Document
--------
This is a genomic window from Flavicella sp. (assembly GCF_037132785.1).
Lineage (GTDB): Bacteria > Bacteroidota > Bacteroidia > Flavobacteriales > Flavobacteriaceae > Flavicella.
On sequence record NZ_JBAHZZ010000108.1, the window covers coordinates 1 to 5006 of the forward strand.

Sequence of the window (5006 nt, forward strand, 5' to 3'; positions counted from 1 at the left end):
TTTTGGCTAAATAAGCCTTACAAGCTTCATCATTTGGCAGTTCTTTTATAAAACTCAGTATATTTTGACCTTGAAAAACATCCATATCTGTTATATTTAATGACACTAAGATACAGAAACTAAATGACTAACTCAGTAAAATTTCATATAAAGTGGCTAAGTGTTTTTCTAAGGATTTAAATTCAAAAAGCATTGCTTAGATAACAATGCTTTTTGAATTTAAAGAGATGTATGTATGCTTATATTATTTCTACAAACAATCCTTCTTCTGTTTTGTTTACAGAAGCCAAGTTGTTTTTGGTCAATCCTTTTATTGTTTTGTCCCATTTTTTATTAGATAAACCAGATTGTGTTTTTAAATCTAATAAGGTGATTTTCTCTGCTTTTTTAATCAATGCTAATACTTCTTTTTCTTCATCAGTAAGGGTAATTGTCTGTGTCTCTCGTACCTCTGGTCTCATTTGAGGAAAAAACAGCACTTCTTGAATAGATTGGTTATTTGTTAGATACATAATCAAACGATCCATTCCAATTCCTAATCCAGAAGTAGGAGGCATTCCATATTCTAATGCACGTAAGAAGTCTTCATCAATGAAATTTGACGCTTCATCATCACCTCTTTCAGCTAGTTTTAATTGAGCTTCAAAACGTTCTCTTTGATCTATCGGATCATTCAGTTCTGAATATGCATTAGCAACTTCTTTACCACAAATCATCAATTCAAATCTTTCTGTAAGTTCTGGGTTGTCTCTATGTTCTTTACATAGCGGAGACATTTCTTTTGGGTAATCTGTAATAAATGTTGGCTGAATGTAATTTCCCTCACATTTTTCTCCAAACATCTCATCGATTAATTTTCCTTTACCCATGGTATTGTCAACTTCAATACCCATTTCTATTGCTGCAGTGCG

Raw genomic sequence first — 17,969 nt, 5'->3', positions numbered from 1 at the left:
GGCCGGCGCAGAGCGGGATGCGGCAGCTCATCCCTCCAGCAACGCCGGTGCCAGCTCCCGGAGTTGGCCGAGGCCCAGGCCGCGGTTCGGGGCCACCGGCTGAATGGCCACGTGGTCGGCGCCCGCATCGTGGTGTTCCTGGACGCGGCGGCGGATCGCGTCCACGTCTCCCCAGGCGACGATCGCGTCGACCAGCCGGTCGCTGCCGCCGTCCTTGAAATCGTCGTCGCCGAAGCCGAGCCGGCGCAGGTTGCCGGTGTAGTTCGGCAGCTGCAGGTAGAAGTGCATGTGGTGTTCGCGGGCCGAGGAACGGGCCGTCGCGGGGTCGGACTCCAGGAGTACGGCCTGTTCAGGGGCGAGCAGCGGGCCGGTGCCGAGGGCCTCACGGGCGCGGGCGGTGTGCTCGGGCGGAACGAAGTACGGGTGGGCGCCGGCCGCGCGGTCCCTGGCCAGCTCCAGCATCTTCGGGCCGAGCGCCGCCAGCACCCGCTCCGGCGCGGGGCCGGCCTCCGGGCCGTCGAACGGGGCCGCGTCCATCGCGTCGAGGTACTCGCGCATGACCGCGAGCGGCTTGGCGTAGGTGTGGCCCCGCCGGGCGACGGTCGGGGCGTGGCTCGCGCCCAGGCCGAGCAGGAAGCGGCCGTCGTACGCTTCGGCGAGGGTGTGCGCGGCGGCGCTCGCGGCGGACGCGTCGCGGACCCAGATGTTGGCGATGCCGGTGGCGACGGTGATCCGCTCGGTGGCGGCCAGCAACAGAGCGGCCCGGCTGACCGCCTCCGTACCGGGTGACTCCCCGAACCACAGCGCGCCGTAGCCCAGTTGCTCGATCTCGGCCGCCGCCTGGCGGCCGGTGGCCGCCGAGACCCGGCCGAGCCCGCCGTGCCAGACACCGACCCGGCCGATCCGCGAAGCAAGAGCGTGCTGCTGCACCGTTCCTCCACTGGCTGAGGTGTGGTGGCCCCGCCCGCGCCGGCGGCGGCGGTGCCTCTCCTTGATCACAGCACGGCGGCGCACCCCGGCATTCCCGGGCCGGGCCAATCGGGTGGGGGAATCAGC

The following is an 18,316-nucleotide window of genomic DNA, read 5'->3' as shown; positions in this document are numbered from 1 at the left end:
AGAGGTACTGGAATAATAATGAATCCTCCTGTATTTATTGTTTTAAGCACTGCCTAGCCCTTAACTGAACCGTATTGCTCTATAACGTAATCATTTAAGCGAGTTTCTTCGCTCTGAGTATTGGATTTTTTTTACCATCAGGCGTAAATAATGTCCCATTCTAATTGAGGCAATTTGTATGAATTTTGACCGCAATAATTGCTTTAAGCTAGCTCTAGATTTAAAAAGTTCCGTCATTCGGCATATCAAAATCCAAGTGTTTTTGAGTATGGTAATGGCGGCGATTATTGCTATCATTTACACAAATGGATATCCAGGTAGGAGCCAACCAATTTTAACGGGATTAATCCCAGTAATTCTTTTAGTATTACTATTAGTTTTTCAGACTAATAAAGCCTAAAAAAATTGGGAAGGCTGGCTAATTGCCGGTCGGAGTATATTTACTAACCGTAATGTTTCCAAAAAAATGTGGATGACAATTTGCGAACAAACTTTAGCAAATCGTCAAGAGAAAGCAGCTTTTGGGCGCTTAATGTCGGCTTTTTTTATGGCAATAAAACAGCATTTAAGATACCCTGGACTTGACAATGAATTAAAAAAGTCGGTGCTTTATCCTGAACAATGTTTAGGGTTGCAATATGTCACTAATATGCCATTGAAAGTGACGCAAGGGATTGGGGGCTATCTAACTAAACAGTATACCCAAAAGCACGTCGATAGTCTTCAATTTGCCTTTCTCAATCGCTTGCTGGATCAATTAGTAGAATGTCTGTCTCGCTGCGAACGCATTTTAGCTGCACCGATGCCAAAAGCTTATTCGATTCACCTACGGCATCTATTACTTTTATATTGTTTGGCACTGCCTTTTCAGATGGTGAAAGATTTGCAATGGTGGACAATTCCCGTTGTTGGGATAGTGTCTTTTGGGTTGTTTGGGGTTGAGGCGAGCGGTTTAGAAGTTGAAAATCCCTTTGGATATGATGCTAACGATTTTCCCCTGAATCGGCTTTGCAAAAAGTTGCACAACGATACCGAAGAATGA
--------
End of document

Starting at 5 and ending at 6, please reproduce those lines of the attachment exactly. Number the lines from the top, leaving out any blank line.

TTTTGGCTAAATAAGCCTTACAAGCTTCATCATTTGGCAGTTCTTTTATAAAACTCAGTATATTTTGACCTTGAAAAACATCCATATCTGTTATATTTAATGACACTAAGATACAGAAACTAAATGACTAACTCAGTAAAATTTCATATAAAGTGGCTAAGTGTTTTTCTAAGGATTTAAATTCAAAAAGCATTGCTTAGATAACAATGCTTTTTGAATTTAAAGAGATGTATGTATGCTTATATTATTTCTACAAACAATCCTTCTTCTGTTTTGTTTACAGAAGCCAAGTTGTTTTTGGTCAATCCTTTTATTGTTTTGTCCCATTTTTTATTAGATAAACCAGATTGTGTTTTTAAATCTAATAAGGTGATTTTCTCTGCTTTTTTAATCAATGCTAATACTTCTTTTTCTTCATCAGTAAGGGTAATTGTCTGTGTCTCTCGTACCTCTGGTCTCATTTGAGGAAAAAACAGCACTTCTTGAATAGATTGGTTATTTGTTAGATACATAATCAAACGATCCATTCCAATTCCTAATCCAGAAGTAGGAGGCATTCCATATTCTAATGCACGTAAGAAGTCTTCATCAATGAAATTTGACGCTTCATCATCACCTCTTTCAGCTAGTTTTAATTGAGCTTCAAAACGTTCTCTTTGATCTATCGGATCATTCAGTTCTGAATATGCATTAGCAACTTCTTTACCACAAATCATCAATTCAAATCTTTCTGTAAGTTCTGGGTTGTCTCTATGTTCTTTACATAGCGGAGACATTTCTTTTGGGTAATCTGTAATAAATGTTGGCTGAATGTAATTTCCCTCACATTTTTCTCCAAACATCTCATCGATTAATTTTCCTTTACCCATGGTATTGTCAACTTCAATACCCATTTCTATTGCTGCAGTGCG

Raw genomic sequence first — 17,969 nt, 5'->3', positions numbered from 1 at the left: